The purpose of this policy is to confirm that Departmental employees in schools (including teaching service and public service employees), volunteer school and student workers, and school council employees will usually be indemnified in relation to legal claims made about and against them by or on behalf of students (or others) for alleged negligence.
The Department will usually indemnify departmental employees in schools (including teaching service and public service employees), volunteer school and student workers, and school council employees in legal proceedings brought by students or others for personal injuries in claims of common law negligence.
It is only in the most exceptional circumstances that the Department will not indemnify those persons. For example, when the person was:
- drunk or under the influence of illicit drugs
- engaging in an alleged criminal offence
- engaging in behaviour that could only be described as outrageous
- engaging in behaviour that was entirely unrelated to their employment.
Legal proceedings concerning personal injuries are usually brought against the responsible authority — for instance, the State of Victoria (Department of Education and Training) rather than an individual teacher or staff member. In the unlikely event that a teacher is named as a defendant in a claim, the cost of legal representation and amounts to be paid as damages as part of those legal proceedings will generally be paid by the Department.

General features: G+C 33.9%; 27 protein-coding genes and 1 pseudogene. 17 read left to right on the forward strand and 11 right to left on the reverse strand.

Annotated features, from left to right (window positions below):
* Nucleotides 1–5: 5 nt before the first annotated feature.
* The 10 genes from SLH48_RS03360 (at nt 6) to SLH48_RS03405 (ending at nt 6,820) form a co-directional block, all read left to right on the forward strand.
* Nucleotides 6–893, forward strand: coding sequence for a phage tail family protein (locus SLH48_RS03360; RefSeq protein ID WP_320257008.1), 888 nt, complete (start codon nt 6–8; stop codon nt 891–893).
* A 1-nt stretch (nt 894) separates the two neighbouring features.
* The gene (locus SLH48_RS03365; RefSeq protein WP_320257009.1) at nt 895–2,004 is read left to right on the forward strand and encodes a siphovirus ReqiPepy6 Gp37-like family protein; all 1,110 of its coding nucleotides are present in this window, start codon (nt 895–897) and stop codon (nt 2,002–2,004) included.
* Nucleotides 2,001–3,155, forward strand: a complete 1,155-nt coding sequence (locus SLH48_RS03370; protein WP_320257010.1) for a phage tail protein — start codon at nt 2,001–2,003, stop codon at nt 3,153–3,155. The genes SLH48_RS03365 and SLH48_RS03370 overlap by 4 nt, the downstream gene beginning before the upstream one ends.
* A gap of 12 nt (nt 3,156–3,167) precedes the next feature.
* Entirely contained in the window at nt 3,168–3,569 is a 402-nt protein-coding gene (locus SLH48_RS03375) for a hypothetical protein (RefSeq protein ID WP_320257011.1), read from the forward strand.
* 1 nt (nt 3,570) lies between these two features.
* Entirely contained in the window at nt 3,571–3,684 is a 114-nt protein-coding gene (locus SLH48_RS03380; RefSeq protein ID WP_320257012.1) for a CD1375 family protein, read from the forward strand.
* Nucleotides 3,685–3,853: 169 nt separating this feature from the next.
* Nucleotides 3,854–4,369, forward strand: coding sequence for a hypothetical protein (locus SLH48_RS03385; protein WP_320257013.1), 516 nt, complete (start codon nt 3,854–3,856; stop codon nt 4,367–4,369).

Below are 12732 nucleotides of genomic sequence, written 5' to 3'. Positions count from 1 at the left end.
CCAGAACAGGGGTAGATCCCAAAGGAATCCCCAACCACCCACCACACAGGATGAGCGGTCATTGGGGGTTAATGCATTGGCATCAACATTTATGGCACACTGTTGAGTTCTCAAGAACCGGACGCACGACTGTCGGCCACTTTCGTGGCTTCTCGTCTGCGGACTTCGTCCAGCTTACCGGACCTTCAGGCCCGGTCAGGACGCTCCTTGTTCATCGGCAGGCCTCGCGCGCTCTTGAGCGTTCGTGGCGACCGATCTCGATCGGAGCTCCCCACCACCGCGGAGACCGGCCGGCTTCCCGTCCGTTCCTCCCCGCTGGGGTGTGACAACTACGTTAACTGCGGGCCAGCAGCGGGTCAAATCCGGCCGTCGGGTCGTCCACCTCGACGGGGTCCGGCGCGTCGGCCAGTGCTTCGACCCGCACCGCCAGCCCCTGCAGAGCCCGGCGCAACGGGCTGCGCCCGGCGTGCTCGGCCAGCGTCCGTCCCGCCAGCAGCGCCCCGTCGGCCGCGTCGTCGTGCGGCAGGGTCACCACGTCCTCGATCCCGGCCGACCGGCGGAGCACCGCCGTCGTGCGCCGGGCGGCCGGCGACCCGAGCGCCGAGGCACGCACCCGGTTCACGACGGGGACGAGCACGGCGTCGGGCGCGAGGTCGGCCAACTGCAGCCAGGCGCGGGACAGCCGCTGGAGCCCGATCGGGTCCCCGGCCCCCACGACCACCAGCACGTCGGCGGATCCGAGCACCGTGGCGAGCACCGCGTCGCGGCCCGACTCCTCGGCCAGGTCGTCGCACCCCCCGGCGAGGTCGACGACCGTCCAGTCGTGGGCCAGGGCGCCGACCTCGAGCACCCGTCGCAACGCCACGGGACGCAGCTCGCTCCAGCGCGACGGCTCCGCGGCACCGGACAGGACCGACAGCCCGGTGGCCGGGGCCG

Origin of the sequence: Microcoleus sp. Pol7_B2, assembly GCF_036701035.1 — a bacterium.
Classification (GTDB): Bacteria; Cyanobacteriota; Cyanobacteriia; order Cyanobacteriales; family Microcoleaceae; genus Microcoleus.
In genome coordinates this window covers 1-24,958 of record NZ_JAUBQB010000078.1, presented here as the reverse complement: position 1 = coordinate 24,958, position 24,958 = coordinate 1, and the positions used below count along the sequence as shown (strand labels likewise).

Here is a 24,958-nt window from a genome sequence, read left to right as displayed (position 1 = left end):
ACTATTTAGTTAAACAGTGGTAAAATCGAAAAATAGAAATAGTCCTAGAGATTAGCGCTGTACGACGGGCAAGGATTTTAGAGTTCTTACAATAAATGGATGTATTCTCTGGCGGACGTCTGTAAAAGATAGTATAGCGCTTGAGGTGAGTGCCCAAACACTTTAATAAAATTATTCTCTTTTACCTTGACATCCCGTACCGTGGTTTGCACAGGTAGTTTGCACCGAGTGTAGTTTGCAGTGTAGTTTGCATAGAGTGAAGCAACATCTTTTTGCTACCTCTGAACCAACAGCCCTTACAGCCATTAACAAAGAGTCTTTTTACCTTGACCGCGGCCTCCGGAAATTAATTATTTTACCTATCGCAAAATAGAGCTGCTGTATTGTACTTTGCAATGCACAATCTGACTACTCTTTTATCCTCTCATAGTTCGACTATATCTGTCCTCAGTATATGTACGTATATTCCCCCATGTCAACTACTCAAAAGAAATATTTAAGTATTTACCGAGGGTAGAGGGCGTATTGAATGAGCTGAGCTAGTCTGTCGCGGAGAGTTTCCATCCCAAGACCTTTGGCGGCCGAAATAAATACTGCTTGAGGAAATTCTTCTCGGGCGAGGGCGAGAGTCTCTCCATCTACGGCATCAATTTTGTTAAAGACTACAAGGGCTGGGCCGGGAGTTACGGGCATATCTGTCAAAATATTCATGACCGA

If a student or other person alleges that a personal injury was caused by the state of the school premises — for example, that a broken arm from a monkey-bar-fall could have been prevented by deeper tanbark, the legal proceedings are typically brought against the 'occupier' of the school. Any legal proceedings which concern occupiers’ liability are brought against the State of Victoria rather than against an individual staff member.
Refers to the party who controls the premises and/or the party in physical occupation of the premises and/or any other party who may have control over access to the premises — for example, a building contractor. There can be more than one occupier of a premises at any given time.
Reviewed 22 February 2021